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Granulocyte-Colony Stimulating Factor (G-CSF) as an adjunct to antibiotics in the treatment of pneumonia in adults

  • Review
  • Intervention


  • Allen C Cheng,

    Corresponding author
    1. 2nd Floor, Burnet Centre, Alfred Hospital, Department of Epidemiology and Preventive Medicine, Monash University, Melbourne, Victoria, Australia
    • Allen C Cheng, Department of Epidemiology and Preventive Medicine, Monash University, 2nd Floor, Burnet Centre, Alfred Hospital, Commercial Road, Melbourne, Victoria, 3004, Australia.

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  • Dianne P Stephens,

    1. Royal Darwin Hospital, Intensive Care Unit, Darwin, Northern Territory, Australia
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  • Bart J Currie

    1. Menzies School of Health Research, Charles Darwin University and Northern Territory Clinical School, Northern Territory Clinical School, Casuarina, Northern Territory, Australia
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Granulocyte colony stimulating factor (G-CSF) is a naturally-occurring cytokine that has been shown to increase neutrophil function and number. Exogenous administration of recombinant G-CSF (filgrastim, pegfilgrastim or lenograstim) has found extensive use in the treatment of febrile neutropenia, but its role in the treatment of infection in non-neutropenic hosts is less well defined.


We explored the role of G-CSF as an adjunct to antibiotics in the treatment of pneumonia in non-neutropenic adults.

Search methods

For this updated review we searched the Cochrane Central Register of Controlled Trials (CENTRAL) (The Cochrane Library, 2006, issue 4); MEDLINE (1950 to January 2007); EMBASE (1988 to January 2007); and online databases of clinical trials (, updated 10 November, 2006).

Selection criteria

We considered randomized controlled trials (RCTs) which included hospitalized adult patients with either community-acquired pneumonia or hospital-acquired pneumonia.

Data collection and analysis

Two review authors independently extracted data and assessed trial quality. The primary outcome measure was 28-day mortality. Secondary outcome measures included other markers of mortality as well as markers of adverse events, including organ dysfunction. An assessment of methodological quality was made for each study.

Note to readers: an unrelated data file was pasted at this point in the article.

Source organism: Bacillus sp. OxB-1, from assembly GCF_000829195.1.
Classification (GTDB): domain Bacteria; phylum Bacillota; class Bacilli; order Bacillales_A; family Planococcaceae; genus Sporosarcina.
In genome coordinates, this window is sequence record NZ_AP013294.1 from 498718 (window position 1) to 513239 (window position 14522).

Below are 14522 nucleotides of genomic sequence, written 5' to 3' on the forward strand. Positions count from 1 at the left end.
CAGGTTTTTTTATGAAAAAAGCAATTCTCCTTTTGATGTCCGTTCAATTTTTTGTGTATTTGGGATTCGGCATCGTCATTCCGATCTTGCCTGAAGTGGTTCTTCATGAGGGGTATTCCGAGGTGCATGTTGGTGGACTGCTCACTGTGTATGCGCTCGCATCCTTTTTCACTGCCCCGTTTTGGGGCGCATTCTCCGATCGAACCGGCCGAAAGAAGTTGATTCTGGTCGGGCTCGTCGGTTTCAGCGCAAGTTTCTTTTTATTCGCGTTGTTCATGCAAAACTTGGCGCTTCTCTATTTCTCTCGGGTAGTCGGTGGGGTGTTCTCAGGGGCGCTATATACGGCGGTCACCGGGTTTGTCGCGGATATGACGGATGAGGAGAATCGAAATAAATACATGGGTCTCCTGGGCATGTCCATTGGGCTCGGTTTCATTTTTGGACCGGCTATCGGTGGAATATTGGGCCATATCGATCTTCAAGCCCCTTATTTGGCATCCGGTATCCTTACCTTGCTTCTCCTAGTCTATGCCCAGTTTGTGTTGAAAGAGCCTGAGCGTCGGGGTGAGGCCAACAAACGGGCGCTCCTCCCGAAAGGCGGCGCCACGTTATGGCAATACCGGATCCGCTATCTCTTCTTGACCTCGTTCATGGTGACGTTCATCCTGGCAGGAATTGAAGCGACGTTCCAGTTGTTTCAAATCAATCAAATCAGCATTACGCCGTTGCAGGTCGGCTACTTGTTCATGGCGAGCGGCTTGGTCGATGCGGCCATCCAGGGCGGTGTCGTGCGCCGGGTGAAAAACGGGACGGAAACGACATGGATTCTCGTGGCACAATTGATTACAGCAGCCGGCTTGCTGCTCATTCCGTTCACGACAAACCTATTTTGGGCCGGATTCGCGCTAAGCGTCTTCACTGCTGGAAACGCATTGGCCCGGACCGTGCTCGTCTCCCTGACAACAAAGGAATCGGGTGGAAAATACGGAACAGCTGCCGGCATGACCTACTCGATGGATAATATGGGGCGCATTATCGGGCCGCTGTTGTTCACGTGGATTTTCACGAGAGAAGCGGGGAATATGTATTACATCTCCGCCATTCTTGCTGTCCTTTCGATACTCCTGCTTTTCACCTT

Main results

Six studies with a total of 2018 people were identified. G-CSF use appeared to be safe with no increase in the incidence of total serious adverse events (pooled odds ratio (OR) 0.91; 95% confidence interval (CI): 0.73 to 1.14) or organ dysfunction. However, the use of G-CSF was not associated with improved 28-day mortality (pooled OR 0.81; 95% CI: 0.52 to 1.27).

Authors' conclusions

There is no current evidence supporting the routine use of G-CSF in the treatment of pneumonia. Studies in which G-CSF is administered prophylactically or earlier in therapy may be of interest.








在本次的更新我們搜尋了the Cochrane Central Register of Controlled Trials (CENTRAL) (The Cochrane Library, Issue 4, 2006年)、MEDLINE (1950年 −2007年1月)、 EMBASE (1988年 −2007年1月)、以及線上的臨床試驗資料庫。 (www.controlled,更新日:2006年11月10日)。






我們找到6個試驗、包括2018位病人。顆粒球生成刺激素似乎是安全的,因為它並沒有增加嚴重併發症或器官衰竭的總數。以嚴重併發症數來說,其相對危險性(odds ratio) 為0.91,95%信賴區間為0.73 – 1.14。不過我們發現使用顆粒球生成刺激素併未改善28天的死亡率,其相對危險性為0.81;95%信賴區間為0.52 – 1.27。





此翻譯計畫由臺灣國家衛生研究院(National Health Research Institutes, Taiwan)統籌。


顆粒球生成刺激素 (GCSF)假若予抗生素一起使用,似乎並不能減少成人肺炎病患死亡率。 肺炎或肺部感染是全球病人死亡的重要原因,尤其在老人或免疫功能受影響的病人(如糖尿病患)由其致命。除了抗生素,顆粒球生成刺激素曾被建議成一個治療的選擇。顆粒球生成刺激素刺激可對抗感染的白血球生成,在癌症病人化學治療後、或顆粒球低下的發燒使用。這篇回顧發現,對肺炎的病人同時給予顆粒球生成刺激素跟抗生素是安全的,但似乎不能減少死亡率。我們仍需要更多的研究,來界定在嚴重感染的病人,適當的使用時機及藥物劑量。

Plain language summary

Granulocyte colony stimulating factor (G-CSF), when given with antibiotics, does not appear to reduce mortality in adults with pneumonia

Pneumonia, or infection involving the lungs, is responsible for a significant number of deaths worldwide. Pneumonia is especially life-threatening in older people and people with other illnesses that may affect the immune system (such as diabetes). In addition to antibiotics, granulocyte colony stimulating factor (G-CSF) has been suggested as a possible option for treatment. G-CSF stimulates the production of white blood cells that fight infection, and is used for people with cancer after chemotherapy, and in febrile neutropenia (infection associated with very low levels of white cells). The review of trials found that, when combined with antibiotics, G-CSF appears to be a safe treatment for people with pneumonia, but it does not appear to reduce mortality. More research is needed to define the optimal timing of dosing (earlier, or prophylactically before the onset of infection) and possible problems when given to patients with severe infection.